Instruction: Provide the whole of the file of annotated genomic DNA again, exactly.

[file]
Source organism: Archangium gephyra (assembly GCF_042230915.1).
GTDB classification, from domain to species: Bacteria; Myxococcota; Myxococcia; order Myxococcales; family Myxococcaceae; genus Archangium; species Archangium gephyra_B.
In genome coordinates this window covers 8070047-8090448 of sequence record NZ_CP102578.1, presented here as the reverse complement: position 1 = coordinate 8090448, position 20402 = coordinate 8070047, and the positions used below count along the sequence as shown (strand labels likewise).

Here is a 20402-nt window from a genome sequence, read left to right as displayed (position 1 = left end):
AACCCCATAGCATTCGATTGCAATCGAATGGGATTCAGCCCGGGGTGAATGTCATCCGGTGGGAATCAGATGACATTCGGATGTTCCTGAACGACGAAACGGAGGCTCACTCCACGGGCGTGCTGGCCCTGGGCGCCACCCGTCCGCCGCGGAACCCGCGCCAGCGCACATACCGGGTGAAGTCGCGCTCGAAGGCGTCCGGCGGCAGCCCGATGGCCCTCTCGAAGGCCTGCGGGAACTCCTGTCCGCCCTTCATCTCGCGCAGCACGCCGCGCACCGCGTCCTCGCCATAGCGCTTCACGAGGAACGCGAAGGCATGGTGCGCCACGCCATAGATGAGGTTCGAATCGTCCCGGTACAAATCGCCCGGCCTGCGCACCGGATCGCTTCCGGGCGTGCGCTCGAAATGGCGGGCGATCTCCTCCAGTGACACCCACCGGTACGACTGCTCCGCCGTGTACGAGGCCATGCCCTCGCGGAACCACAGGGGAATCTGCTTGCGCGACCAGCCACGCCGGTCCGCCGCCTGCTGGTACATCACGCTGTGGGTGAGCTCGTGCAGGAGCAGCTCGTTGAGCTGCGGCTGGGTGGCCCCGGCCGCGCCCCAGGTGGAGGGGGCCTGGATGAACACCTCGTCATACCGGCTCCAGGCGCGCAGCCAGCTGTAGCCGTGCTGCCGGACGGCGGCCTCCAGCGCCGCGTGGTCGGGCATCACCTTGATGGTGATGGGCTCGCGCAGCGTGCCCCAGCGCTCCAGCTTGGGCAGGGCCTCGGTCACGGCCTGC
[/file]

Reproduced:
Source organism: Archangium gephyra (assembly GCF_042230915.1).
GTDB classification, from domain to species: Bacteria; Myxococcota; Myxococcia; order Myxococcales; family Myxococcaceae; genus Archangium; species Archangium gephyra_B.
In genome coordinates this window covers 8070047-8090448 of sequence record NZ_CP102578.1, presented here as the reverse complement: position 1 = coordinate 8090448, position 20402 = coordinate 8070047, and the positions used below count along the sequence as shown (strand labels likewise).

Here is a 20402-nt window from a genome sequence, read left to right as displayed (position 1 = left end):
AACCCCATAGCATTCGATTGCAATCGAATGGGATTCAGCCCGGGGTGAATGTCATCCGGTGGGAATCAGATGACATTCGGATGTTCCTGAACGACGAAACGGAGGCTCACTCCACGGGCGTGCTGGCCCTGGGCGCCACCCGTCCGCCGCGGAACCCGCGCCAGCGCACATACCGGGTGAAGTCGCGCTCGAAGGCGTCCGGCGGCAGCCCGATGGCCCTCTCGAAGGCCTGCGGGAACTCCTGTCCGCCCTTCATCTCGCGCAGCACGCCGCGCACCGCGTCCTCGCCATAGCGCTTCACGAGGAACGCGAAGGCATGGTGCGCCACGCCATAGATGAGGTTCGAATCGTCCCGGTACAAATCGCCCGGCCTGCGCACCGGATCGCTTCCGGGCGTGCGCTCGAAATGGCGGGCGATCTCCTCCAGTGACACCCACCGGTACGACTGCTCCGCCGTGTACGAGGCCATGCCCTCGCGGAACCACAGGGGAATCTGCTTGCGCGACCAGCCACGCCGGTCCGCCGCCTGCTGGTACATCACGCTGTGGGTGAGCTCGTGCAGGAGCAGCTCGTTGAGCTGCGGCTGGGTGGCCCCGGCCGCGCCCCAGGTGGAGGGGGCCTGGATGAACACCTCGTCATACCGGCTCCAGGCGCGCAGCCAGCTGTAGCCGTGCTGCCGGACGGCGGCCTCCAGCGCCGCGTGGTCGGGCATCACCTTGATGGTGATGGGCTCGCGCAGCGTGCCCCAGCGCTCCAGCTTGGGCAGGGCCTCGGTCACGGCCTGC